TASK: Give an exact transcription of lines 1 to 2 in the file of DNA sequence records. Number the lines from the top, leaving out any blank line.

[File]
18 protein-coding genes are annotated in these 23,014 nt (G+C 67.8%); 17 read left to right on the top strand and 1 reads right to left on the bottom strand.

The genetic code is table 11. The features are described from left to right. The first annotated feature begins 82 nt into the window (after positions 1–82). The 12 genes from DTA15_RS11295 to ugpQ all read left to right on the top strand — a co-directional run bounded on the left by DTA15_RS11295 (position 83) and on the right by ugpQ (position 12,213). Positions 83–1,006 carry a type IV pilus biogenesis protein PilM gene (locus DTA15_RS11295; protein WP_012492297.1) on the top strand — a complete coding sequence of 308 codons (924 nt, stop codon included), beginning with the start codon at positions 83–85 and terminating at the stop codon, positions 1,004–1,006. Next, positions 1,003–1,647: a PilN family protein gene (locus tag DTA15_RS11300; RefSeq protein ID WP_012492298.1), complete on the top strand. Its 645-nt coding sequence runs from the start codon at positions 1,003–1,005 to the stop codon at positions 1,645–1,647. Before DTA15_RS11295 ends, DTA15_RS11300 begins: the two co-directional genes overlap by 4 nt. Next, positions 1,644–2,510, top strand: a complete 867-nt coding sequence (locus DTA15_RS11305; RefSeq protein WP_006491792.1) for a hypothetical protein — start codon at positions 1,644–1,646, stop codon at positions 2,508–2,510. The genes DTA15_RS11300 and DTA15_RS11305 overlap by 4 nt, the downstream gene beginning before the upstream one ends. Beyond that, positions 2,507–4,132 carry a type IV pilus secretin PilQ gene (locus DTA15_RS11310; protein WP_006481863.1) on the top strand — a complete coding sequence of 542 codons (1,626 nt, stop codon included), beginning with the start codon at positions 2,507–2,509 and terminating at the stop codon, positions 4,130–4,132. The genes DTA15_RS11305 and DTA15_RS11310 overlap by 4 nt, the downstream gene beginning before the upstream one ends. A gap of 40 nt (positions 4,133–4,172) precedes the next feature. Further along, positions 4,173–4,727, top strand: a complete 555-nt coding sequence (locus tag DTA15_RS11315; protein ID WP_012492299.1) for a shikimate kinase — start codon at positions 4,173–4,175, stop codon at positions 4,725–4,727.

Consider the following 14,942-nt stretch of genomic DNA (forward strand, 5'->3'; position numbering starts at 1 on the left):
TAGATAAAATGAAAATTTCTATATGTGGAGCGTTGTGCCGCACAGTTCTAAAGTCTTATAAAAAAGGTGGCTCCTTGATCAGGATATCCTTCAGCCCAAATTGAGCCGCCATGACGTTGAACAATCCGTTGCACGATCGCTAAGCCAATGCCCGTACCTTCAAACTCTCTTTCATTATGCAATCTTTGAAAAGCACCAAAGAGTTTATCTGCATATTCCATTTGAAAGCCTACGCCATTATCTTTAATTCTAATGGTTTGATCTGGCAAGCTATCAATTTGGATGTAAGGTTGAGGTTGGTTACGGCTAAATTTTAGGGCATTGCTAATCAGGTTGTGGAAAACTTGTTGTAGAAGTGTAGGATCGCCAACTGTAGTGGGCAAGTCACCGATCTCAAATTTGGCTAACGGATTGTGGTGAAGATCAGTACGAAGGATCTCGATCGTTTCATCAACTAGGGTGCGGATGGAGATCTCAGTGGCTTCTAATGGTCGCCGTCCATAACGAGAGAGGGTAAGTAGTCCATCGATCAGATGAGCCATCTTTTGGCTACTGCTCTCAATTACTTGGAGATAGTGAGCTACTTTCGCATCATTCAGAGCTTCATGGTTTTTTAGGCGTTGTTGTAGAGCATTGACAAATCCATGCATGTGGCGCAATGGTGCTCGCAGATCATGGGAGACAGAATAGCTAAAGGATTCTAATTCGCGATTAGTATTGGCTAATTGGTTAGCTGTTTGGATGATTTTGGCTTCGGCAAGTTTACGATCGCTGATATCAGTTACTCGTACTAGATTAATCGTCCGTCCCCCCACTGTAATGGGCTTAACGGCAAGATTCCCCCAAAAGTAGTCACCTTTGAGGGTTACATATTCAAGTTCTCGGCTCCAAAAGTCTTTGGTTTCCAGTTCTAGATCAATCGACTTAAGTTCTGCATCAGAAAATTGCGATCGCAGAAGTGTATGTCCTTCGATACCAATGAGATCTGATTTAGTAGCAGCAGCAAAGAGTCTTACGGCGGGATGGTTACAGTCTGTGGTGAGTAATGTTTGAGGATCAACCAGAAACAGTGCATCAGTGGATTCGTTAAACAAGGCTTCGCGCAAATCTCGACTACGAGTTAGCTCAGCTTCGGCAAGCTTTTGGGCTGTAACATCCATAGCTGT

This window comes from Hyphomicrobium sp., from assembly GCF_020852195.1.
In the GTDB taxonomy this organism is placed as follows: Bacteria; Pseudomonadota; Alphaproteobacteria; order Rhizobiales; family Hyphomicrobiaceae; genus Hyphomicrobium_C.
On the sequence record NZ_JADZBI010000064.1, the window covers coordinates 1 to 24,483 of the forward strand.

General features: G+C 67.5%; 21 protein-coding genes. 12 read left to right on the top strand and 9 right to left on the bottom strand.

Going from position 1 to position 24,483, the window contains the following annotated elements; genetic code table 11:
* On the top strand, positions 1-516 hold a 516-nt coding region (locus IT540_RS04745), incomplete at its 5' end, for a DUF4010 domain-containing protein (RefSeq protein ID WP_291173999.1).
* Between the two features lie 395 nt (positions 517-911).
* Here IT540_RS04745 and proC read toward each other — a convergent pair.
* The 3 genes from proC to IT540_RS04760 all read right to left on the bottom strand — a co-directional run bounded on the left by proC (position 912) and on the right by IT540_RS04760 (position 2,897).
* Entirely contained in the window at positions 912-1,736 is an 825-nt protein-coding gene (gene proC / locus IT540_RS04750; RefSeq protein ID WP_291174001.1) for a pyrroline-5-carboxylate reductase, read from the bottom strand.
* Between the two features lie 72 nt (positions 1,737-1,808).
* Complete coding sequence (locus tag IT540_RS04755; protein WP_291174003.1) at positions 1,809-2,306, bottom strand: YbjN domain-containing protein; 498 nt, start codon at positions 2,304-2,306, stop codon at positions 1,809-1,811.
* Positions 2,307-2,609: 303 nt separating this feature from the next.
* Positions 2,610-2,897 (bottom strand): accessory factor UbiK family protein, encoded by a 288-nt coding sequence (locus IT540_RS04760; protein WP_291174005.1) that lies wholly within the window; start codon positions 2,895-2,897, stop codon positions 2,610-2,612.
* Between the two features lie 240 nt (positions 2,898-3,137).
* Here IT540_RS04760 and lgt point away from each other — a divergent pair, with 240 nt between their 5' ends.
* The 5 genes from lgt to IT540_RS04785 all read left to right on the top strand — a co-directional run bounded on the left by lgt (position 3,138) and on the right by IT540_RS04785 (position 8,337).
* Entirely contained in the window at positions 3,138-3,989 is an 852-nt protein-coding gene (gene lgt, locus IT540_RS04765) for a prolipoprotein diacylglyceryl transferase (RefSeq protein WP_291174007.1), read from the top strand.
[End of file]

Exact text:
18 protein-coding genes are annotated in these 23,014 nt (G+C 67.8%); 17 read left to right on the top strand and 1 reads right to left on the bottom strand.

The genetic code is table 11. The features are described from left to right. The first annotated feature begins 82 nt into the window (after positions 1–82). The 12 genes from DTA15_RS11295 to ugpQ all read left to right on the top strand — a co-directional run bounded on the left by DTA15_RS11295 (position 83) and on the right by ugpQ (position 12,213). Positions 83–1,006 carry a type IV pilus biogenesis protein PilM gene (locus DTA15_RS11295; protein WP_012492297.1) on the top strand — a complete coding sequence of 308 codons (924 nt, stop codon included), beginning with the start codon at positions 83–85 and terminating at the stop codon, positions 1,004–1,006. Next, positions 1,003–1,647: a PilN family protein gene (locus tag DTA15_RS11300; RefSeq protein ID WP_012492298.1), complete on the top strand. Its 645-nt coding sequence runs from the start codon at positions 1,003–1,005 to the stop codon at positions 1,645–1,647. Before DTA15_RS11295 ends, DTA15_RS11300 begins: the two co-directional genes overlap by 4 nt. Next, positions 1,644–2,510, top strand: a complete 867-nt coding sequence (locus DTA15_RS11305; RefSeq protein WP_006491792.1) for a hypothetical protein — start codon at positions 1,644–1,646, stop codon at positions 2,508–2,510. The genes DTA15_RS11300 and DTA15_RS11305 overlap by 4 nt, the downstream gene beginning before the upstream one ends. Beyond that, positions 2,507–4,132 carry a type IV pilus secretin PilQ gene (locus DTA15_RS11310; protein WP_006481863.1) on the top strand — a complete coding sequence of 542 codons (1,626 nt, stop codon included), beginning with the start codon at positions 2,507–2,509 and terminating at the stop codon, positions 4,130–4,132. The genes DTA15_RS11305 and DTA15_RS11310 overlap by 4 nt, the downstream gene beginning before the upstream one ends. A gap of 40 nt (positions 4,133–4,172) precedes the next feature. Further along, positions 4,173–4,727, top strand: a complete 555-nt coding sequence (locus tag DTA15_RS11315; protein ID WP_012492299.1) for a shikimate kinase — start codon at positions 4,173–4,175, stop codon at positions 4,725–4,727.